Some drivers will still drive, as is their want.
Some drivers will decide, to heck with that, and choose to use a convenient jitney service to get from close to home to the core. They can even read twitter while they do it, or catch a nap. Modest road pricing helps create a market for public/private transit systems, be they LRT, buses, charters, or jitneys. Or even plain old carpooling.
Lastly, some drivers will decide to leave earlier, or later, and avoid a peak-time congestion charge. Even this is good for jitney drivers since it frees up road space (de-congestion). Jitney customers get to work faster, making jitney services even more attractive. We should actually refer to "congestion charges" as "decongestion charges" because that is their primary goal: clear the arteries so the important stuff gets through.
Jitneys with 5 passengers are more important than single-driver cars. But instead of building dedicated lanes for a select few modal types, it's cheaper to simply build roads and charge for them, then let people sort it out for themselves. I don't know anyone in OTAG personally but I'd guess they lean to the right on a political spectrum. Road fees are actually a small-c conservative thing: create incentives that work towards the public interest then let individuals sort out what's best for them.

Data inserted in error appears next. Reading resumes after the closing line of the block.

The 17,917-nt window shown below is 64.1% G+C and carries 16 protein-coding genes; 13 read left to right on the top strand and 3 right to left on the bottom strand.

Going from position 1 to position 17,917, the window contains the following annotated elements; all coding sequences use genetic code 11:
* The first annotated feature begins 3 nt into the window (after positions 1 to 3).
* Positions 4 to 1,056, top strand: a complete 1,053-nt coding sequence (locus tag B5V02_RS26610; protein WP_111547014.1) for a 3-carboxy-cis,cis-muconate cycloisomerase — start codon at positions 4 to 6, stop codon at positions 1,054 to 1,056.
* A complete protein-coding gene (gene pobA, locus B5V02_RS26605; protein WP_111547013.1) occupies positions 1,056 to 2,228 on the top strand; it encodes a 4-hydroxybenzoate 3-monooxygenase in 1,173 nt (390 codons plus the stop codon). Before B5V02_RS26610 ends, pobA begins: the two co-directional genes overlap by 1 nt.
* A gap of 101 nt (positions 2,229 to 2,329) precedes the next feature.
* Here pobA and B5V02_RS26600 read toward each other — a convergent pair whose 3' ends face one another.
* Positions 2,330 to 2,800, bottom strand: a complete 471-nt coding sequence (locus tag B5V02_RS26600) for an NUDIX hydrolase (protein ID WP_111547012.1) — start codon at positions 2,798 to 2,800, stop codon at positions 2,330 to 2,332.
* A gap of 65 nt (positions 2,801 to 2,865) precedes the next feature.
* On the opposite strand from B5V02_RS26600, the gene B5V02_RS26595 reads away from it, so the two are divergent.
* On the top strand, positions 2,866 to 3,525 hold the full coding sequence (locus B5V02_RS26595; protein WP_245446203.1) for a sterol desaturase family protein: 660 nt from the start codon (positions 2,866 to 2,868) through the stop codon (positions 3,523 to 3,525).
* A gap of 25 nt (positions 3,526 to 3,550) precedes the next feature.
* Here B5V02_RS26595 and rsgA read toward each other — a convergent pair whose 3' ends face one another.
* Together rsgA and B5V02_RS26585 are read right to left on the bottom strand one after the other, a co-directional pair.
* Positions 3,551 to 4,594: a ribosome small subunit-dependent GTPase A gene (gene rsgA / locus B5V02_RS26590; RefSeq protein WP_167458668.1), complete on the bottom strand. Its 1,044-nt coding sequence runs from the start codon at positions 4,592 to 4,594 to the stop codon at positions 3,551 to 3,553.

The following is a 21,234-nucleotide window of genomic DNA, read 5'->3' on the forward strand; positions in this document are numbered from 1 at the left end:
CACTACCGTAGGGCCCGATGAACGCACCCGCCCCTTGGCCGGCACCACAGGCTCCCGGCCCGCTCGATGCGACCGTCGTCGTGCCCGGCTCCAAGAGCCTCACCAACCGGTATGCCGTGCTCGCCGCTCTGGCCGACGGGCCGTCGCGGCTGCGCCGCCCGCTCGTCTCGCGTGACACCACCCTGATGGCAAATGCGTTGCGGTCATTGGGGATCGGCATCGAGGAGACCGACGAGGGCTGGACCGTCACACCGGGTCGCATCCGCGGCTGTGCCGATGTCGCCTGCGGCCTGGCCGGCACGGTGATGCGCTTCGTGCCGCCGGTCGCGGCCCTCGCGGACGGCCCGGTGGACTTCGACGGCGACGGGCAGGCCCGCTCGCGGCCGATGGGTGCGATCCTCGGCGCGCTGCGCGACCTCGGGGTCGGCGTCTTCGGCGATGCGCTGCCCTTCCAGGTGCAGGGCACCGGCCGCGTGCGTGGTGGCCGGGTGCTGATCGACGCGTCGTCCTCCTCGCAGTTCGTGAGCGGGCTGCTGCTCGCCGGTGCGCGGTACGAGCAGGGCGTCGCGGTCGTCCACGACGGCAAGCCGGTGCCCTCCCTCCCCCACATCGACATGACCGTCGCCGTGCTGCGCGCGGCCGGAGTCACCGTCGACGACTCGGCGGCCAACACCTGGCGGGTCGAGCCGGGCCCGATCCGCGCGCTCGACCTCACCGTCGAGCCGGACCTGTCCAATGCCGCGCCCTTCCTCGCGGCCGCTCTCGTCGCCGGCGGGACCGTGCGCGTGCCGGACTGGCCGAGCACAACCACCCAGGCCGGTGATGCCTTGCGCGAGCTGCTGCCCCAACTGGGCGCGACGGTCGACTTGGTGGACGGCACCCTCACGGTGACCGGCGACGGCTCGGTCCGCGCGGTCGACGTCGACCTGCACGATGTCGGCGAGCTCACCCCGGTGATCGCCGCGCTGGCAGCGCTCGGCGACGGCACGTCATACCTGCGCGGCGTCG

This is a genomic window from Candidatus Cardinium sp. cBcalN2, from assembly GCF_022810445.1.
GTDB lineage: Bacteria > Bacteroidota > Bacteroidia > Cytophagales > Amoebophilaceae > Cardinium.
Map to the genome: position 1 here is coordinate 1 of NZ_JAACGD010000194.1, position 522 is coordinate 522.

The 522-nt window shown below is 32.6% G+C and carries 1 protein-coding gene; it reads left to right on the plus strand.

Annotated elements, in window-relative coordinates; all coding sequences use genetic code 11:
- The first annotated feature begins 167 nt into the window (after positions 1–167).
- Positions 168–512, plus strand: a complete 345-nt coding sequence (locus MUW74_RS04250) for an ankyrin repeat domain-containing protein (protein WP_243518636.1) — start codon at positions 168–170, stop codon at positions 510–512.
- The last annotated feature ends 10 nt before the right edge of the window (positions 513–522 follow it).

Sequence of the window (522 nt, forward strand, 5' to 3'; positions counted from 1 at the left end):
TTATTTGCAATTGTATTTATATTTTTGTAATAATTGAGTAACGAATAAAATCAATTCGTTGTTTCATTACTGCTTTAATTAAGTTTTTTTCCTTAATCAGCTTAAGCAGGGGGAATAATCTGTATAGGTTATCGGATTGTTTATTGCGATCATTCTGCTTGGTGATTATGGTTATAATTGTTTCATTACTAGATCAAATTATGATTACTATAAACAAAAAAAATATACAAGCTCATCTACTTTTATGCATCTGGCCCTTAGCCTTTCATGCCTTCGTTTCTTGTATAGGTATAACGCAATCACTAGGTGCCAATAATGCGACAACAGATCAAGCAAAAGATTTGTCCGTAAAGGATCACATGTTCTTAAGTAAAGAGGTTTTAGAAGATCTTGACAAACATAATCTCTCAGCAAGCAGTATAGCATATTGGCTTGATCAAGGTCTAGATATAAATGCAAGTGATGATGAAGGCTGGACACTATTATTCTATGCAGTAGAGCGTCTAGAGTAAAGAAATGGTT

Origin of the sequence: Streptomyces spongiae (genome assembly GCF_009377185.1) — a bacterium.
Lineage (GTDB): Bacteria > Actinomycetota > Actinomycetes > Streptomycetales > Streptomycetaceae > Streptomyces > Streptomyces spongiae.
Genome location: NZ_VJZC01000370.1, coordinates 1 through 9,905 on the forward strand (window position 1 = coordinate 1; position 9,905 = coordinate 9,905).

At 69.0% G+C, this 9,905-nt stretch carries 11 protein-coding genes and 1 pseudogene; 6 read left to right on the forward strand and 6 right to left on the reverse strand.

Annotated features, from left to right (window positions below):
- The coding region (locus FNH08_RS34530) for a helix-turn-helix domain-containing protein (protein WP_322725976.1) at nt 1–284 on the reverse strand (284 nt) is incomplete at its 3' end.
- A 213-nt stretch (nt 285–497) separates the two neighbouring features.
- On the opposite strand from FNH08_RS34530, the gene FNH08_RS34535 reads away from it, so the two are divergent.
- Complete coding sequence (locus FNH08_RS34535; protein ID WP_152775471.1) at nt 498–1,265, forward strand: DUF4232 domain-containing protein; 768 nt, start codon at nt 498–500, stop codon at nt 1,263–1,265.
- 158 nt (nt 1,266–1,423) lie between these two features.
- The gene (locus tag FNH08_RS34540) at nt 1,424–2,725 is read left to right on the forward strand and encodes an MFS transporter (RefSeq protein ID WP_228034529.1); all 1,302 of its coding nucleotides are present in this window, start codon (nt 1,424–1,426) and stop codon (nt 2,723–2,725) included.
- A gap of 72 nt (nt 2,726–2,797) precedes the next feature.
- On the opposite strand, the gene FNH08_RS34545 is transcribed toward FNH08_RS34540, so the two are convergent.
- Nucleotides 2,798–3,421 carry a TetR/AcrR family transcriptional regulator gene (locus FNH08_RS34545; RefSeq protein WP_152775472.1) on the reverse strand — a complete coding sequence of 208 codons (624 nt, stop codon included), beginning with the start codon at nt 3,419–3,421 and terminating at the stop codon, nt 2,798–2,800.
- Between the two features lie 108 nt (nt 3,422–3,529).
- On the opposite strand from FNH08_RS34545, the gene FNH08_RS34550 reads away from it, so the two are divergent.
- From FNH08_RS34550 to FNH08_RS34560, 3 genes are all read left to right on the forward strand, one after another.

I'm not against OTAG's jitney idea on principle - I just don't see much point in half measures. Without road pricing cars will always be percieved as cheap and convenient even while the resulting road budgets bankrupt our property tax revenue base.
For OTAG's jitneys to work the incentives need to be changed for everyone. It's not even unfair - if you use roads a lot, you pay for that access. If you bike, walk, jitney, carpool, or ride the bus more you can avoid the dreaded tax man.
I'd rather be taxed on something I can avoid, than be trapped with ever growing property taxes.
About gas taxes: When I make the case for de-congestion charges people always respond that we already pay gas taxes, so why should we pay even more? Here's an exchange I had with my cousin on Facebook, which I hope explains the difference.
(my cousin): I think you missed one point here. Drivers do pay for the roads through the gas tax. At least that was supposed to be where the insane gas tax is supposed to go.
(me): that's true, but the gax tax isn't geared to which roads people are using. I'd support cutting the gas tax in half and transferring the other half to specific roads, or specific times of day.
The idea being, we keep building roads so they can handle the peak-rush hour demand (WIDE AND BIG) then sit empty for most of the time.
That's like building a house so you can host all your family for Christmas through New Years. Fun times, and a great party, but pretty damn expensive to keep heated and repaired for the other 51 weeks in the year.
Congestion charges aim to re-balance things. They would help even out rush-hour, and make it possible to leave say Woodroffe at 4 lanes instead of having to make it 6. Saves a lot of money.
The gax tax doesn't help with that.
BTW, I've now typed jitney more than I ever thought a man could. Also, I'm shedding twitter followers like mad this week with all the tweets on congestion charges. It would be so much easier to pander.